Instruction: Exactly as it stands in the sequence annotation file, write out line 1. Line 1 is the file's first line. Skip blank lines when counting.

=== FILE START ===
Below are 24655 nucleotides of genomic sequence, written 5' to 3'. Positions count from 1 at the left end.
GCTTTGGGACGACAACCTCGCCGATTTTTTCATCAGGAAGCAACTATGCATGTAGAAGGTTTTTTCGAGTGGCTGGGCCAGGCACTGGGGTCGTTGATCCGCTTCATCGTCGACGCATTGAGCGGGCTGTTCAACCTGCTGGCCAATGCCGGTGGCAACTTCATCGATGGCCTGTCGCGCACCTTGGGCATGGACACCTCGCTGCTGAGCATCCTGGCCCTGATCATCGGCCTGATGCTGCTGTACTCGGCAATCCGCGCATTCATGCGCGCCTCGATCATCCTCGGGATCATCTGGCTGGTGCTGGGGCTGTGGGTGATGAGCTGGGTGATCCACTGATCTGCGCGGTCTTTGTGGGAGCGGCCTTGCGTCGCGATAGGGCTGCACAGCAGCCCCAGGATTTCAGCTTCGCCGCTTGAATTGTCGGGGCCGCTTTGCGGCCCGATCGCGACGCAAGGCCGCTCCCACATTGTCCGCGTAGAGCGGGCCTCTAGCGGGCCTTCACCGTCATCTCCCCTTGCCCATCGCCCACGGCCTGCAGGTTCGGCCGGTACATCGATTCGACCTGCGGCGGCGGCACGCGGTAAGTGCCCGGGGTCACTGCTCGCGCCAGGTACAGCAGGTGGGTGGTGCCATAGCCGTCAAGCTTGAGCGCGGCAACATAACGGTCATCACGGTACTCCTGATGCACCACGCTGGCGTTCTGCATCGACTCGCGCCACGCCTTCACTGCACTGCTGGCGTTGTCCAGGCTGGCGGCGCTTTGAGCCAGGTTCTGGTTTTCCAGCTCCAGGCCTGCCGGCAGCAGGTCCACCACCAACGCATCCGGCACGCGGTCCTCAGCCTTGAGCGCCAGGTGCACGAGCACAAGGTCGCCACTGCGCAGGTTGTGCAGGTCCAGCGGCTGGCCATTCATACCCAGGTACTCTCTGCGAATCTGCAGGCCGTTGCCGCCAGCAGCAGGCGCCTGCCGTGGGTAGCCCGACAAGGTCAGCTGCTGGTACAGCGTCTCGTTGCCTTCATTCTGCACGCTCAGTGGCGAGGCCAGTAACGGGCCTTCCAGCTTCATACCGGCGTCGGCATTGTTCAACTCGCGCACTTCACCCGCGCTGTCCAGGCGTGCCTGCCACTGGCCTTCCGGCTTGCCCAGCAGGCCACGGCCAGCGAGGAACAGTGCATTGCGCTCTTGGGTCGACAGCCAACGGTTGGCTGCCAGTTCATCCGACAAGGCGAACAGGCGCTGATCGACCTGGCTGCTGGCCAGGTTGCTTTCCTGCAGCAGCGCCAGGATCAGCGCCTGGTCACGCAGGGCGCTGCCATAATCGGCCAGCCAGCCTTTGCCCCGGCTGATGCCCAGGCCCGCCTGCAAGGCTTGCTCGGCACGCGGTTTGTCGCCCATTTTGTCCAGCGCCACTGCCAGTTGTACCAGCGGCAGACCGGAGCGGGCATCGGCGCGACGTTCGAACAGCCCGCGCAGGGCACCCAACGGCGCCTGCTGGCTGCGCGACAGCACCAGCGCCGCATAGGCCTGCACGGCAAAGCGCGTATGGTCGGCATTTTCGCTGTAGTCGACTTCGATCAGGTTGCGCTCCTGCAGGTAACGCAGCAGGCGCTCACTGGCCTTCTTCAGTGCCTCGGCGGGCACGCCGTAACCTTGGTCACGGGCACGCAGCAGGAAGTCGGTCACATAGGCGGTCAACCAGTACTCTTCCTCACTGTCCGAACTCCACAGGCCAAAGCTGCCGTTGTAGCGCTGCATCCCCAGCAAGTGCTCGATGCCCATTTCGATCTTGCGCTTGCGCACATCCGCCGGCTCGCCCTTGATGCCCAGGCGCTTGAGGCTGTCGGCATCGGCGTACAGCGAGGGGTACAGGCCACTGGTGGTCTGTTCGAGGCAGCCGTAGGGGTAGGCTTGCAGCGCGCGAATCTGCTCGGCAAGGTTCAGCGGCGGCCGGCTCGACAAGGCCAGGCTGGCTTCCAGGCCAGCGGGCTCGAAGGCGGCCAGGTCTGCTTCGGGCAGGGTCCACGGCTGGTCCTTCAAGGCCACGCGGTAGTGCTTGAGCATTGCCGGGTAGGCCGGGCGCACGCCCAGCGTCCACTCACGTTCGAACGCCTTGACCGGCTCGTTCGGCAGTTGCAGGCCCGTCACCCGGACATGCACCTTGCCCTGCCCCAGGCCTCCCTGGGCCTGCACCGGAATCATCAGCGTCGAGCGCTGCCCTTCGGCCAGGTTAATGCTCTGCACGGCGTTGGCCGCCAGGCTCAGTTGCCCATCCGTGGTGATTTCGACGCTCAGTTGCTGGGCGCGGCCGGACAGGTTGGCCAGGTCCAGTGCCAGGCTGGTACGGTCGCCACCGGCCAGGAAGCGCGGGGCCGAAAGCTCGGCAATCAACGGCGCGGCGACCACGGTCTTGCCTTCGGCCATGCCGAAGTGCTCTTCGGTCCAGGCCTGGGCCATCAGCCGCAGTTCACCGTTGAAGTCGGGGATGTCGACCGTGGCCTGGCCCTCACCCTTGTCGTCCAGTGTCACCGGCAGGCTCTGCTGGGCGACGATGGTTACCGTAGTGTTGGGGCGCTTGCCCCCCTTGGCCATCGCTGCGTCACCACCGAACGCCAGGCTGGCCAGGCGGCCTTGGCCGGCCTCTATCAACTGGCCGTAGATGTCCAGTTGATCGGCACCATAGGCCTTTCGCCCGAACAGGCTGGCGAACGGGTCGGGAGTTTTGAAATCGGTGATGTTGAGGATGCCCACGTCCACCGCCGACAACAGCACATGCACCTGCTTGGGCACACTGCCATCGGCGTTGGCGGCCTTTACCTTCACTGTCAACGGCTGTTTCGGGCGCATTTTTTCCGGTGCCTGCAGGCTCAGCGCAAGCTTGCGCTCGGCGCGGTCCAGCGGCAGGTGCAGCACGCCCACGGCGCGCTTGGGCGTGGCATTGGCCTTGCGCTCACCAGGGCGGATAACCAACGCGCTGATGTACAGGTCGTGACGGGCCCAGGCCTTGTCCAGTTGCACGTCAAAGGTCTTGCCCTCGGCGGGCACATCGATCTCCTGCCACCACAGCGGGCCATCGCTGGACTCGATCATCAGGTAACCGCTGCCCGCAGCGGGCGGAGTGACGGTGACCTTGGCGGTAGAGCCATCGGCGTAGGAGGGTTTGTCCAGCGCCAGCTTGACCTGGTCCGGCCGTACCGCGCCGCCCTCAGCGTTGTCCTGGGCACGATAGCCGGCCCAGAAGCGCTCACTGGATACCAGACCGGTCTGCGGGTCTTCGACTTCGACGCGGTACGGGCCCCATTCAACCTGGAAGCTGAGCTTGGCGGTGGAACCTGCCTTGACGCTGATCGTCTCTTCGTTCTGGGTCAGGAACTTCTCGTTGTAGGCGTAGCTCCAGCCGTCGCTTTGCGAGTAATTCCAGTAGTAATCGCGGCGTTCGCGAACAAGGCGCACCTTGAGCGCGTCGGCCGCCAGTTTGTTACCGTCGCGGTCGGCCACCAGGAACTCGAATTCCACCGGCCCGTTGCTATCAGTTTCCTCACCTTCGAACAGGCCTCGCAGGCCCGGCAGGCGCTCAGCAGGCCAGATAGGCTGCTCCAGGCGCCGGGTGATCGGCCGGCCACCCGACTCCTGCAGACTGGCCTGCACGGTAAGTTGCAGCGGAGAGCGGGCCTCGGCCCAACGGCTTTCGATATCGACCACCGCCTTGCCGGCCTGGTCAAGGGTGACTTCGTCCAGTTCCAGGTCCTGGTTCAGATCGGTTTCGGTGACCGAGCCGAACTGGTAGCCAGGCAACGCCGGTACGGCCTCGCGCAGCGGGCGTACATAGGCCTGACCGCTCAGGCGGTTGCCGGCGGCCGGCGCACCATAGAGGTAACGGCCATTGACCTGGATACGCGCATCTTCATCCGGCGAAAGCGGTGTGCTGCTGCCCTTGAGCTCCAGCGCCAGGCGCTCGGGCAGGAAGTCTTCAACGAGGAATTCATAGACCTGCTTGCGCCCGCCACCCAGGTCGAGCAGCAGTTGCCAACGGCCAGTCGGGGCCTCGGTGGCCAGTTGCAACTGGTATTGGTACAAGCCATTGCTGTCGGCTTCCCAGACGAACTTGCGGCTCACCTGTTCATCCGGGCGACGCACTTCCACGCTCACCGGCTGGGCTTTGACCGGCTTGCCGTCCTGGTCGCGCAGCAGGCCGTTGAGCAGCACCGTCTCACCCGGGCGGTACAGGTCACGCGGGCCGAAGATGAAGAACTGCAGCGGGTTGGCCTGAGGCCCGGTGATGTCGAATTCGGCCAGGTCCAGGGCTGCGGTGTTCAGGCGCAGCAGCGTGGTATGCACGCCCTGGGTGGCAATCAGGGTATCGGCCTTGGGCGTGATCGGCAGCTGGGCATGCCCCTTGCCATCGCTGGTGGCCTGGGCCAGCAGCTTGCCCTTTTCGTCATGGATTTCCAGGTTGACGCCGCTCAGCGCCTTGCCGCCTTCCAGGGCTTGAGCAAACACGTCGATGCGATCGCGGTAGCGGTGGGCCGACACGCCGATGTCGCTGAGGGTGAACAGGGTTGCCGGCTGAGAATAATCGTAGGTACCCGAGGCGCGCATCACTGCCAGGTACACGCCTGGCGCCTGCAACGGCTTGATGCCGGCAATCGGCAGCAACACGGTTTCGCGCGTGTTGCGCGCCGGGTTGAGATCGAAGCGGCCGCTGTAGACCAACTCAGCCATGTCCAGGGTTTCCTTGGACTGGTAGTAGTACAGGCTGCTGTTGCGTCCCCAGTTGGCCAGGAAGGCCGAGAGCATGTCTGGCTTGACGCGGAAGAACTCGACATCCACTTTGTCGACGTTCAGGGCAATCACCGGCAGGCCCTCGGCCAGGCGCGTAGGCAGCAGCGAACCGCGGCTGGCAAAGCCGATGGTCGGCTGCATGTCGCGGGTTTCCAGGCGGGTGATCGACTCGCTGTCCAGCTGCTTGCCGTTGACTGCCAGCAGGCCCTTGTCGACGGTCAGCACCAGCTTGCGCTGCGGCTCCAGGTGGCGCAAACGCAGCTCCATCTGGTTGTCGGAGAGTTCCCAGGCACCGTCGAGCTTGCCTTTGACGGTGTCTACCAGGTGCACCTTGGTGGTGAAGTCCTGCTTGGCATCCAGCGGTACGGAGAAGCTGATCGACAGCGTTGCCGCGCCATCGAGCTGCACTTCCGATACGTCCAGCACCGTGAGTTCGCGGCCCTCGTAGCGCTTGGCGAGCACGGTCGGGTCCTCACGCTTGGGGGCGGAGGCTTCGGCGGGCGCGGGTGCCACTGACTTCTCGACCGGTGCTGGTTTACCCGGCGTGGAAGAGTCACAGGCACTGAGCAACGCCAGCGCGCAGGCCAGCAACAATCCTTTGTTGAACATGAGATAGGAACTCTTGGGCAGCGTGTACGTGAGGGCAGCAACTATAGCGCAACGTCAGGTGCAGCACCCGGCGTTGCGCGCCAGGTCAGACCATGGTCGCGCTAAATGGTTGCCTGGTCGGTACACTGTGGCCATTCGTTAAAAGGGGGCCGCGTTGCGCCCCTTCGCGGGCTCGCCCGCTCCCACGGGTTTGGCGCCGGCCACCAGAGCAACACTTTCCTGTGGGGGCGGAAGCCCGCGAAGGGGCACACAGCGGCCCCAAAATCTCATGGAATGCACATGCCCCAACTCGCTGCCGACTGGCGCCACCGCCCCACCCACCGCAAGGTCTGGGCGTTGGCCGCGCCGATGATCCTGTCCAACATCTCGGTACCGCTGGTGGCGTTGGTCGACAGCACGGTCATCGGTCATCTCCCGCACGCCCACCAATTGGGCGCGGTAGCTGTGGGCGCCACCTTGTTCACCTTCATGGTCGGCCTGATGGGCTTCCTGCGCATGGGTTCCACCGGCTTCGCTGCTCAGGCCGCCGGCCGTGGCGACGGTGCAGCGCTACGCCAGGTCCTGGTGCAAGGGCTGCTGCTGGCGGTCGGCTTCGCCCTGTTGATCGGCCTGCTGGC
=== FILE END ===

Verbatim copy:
Below are 24655 nucleotides of genomic sequence, written 5' to 3'. Positions count from 1 at the left end.